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HL, DW and YL designed the study. KL, BH, and MiX performed the research. LW, ZJ, YD, MiX, KM, LL, and HG contributed to experiments. QL collected clinical samples. KL and MiX analyzed the data. KL, BH, and YL wrote the manuscript. YX provided suggestions for the study. All authors read and approved the final manuscript.

Corresponding authors

Correspondence to Haiyan Liu, Depei Wu or Yuejun Liu.

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Ethics approval and consent to participate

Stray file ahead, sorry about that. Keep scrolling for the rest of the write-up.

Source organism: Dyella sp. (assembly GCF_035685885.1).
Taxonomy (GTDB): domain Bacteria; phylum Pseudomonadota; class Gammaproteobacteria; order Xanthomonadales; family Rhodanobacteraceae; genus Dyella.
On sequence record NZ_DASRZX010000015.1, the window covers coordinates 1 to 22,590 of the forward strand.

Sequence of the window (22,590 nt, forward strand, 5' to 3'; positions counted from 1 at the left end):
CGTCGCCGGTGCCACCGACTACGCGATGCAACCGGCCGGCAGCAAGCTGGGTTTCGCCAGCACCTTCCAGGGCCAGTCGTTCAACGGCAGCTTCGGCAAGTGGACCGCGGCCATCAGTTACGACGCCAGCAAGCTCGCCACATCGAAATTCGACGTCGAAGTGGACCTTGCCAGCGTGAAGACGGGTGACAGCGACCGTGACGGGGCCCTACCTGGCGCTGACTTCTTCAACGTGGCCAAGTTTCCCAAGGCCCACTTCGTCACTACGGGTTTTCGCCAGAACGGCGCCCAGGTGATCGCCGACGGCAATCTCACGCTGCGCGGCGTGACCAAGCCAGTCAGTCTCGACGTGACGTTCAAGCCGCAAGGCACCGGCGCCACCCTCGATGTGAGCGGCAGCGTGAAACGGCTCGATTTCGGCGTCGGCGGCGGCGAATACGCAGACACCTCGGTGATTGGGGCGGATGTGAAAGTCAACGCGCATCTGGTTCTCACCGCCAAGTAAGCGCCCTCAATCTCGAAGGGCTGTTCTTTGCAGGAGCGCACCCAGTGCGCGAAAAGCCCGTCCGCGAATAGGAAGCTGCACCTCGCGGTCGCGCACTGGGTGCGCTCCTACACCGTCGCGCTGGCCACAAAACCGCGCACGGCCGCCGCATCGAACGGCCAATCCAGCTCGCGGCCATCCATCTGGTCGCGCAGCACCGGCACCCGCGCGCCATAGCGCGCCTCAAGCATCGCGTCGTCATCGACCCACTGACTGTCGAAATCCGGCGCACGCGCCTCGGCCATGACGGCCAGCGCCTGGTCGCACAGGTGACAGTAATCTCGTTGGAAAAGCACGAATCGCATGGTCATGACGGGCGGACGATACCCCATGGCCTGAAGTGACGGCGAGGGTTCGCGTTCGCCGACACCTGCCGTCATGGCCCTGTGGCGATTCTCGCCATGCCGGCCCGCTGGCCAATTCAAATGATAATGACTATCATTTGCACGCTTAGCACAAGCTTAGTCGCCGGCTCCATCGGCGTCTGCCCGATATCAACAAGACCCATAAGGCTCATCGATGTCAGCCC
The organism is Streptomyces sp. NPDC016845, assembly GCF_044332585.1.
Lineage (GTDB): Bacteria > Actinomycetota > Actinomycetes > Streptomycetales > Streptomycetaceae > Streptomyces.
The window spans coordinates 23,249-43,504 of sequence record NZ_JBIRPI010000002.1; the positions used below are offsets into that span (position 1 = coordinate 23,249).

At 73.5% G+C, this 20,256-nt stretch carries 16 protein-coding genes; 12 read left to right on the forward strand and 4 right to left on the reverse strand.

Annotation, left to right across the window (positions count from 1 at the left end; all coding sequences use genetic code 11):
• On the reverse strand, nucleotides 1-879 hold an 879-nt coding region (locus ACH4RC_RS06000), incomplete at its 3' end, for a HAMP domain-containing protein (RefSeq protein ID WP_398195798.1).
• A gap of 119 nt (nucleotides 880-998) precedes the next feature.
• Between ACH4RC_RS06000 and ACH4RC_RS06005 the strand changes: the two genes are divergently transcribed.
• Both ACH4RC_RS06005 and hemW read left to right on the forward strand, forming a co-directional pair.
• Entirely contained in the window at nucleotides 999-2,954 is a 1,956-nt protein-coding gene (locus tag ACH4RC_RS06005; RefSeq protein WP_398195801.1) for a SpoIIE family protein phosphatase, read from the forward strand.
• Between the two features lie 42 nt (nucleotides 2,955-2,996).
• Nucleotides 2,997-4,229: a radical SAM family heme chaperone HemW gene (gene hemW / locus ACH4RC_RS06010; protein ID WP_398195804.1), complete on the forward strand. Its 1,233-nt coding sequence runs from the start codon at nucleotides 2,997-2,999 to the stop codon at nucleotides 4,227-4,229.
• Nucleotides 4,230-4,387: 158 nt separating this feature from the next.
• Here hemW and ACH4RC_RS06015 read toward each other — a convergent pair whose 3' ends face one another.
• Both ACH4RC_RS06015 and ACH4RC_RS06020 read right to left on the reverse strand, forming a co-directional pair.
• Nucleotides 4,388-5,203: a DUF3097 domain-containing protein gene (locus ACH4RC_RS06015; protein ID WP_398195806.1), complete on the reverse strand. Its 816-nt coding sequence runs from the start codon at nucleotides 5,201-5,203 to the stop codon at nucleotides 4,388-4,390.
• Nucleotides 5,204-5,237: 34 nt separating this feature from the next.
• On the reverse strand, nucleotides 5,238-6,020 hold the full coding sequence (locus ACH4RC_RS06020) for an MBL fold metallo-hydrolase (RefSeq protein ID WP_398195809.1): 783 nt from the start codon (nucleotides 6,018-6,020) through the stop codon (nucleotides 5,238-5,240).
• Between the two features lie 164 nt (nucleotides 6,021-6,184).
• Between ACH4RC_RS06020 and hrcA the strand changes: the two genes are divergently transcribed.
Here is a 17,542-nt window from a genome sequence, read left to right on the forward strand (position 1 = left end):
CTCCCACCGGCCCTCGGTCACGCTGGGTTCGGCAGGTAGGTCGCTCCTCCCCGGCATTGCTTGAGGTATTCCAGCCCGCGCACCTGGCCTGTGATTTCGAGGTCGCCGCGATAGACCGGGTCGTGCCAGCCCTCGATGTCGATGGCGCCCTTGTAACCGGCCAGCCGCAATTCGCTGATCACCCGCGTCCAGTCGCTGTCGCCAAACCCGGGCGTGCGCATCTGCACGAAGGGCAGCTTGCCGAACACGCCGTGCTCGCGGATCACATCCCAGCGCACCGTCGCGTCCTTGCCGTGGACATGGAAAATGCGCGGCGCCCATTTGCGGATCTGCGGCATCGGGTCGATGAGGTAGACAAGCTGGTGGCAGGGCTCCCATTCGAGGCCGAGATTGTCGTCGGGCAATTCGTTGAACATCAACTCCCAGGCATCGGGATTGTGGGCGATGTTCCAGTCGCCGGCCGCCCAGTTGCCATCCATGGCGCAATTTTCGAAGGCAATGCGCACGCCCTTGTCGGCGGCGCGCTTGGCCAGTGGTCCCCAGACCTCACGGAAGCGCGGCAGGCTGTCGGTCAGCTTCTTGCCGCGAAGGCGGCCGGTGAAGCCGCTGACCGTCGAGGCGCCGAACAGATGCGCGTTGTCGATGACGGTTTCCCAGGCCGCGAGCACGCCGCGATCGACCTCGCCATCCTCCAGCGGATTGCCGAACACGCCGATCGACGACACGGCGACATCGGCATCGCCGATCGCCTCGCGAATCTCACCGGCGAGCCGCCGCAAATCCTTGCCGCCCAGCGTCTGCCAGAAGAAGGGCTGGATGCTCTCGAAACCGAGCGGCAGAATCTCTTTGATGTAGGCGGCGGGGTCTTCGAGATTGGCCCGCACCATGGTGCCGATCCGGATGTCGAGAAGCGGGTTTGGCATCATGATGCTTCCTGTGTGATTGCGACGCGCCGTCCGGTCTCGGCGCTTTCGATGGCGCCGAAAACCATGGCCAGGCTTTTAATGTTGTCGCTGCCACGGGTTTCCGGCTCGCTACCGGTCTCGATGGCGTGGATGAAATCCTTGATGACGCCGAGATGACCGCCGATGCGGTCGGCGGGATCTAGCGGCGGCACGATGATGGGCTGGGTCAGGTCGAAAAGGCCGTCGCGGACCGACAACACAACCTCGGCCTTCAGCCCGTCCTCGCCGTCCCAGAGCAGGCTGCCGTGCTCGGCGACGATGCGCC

All animal protocols were approved by the Institutional Animal Care and Use Committee of the Soochow University. Informed consent was obtained from all patients, and this study was approved by the Academic Advisory Board of Soochow University (approval number: [2021] 313).

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Not applicable.

Competing interests

We declare that no competing interests exists.

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Supplementary Information

Additional file 1